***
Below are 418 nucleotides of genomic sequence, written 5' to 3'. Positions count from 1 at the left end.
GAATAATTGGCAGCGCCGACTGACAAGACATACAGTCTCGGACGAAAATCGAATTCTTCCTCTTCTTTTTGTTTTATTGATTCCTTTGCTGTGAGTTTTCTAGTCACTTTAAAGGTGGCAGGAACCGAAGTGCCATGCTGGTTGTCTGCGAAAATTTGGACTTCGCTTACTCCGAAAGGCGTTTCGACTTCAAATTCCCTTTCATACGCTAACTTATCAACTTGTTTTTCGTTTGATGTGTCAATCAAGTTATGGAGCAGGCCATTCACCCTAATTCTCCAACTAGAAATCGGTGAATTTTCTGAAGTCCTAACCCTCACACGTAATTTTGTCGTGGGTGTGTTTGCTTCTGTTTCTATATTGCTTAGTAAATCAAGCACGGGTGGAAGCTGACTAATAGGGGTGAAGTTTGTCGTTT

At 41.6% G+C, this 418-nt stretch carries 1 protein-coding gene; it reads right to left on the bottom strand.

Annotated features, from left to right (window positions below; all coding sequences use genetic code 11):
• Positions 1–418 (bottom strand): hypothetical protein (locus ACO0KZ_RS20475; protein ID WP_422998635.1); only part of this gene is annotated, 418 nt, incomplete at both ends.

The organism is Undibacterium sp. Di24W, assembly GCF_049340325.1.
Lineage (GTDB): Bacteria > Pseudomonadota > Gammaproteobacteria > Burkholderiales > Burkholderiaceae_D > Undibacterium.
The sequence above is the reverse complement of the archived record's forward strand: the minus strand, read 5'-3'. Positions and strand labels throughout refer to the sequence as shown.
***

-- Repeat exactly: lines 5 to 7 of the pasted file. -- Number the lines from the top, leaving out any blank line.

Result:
• Positions 1–418 (bottom strand): hypothetical protein (locus ACO0KZ_RS20475; protein ID WP_422998635.1); only part of this gene is annotated, 418 nt, incomplete at both ends.

The organism is Undibacterium sp. Di24W, assembly GCF_049340325.1.
Lineage (GTDB): Bacteria > Pseudomonadota > Gammaproteobacteria > Burkholderiales > Burkholderiaceae_D > Undibacterium.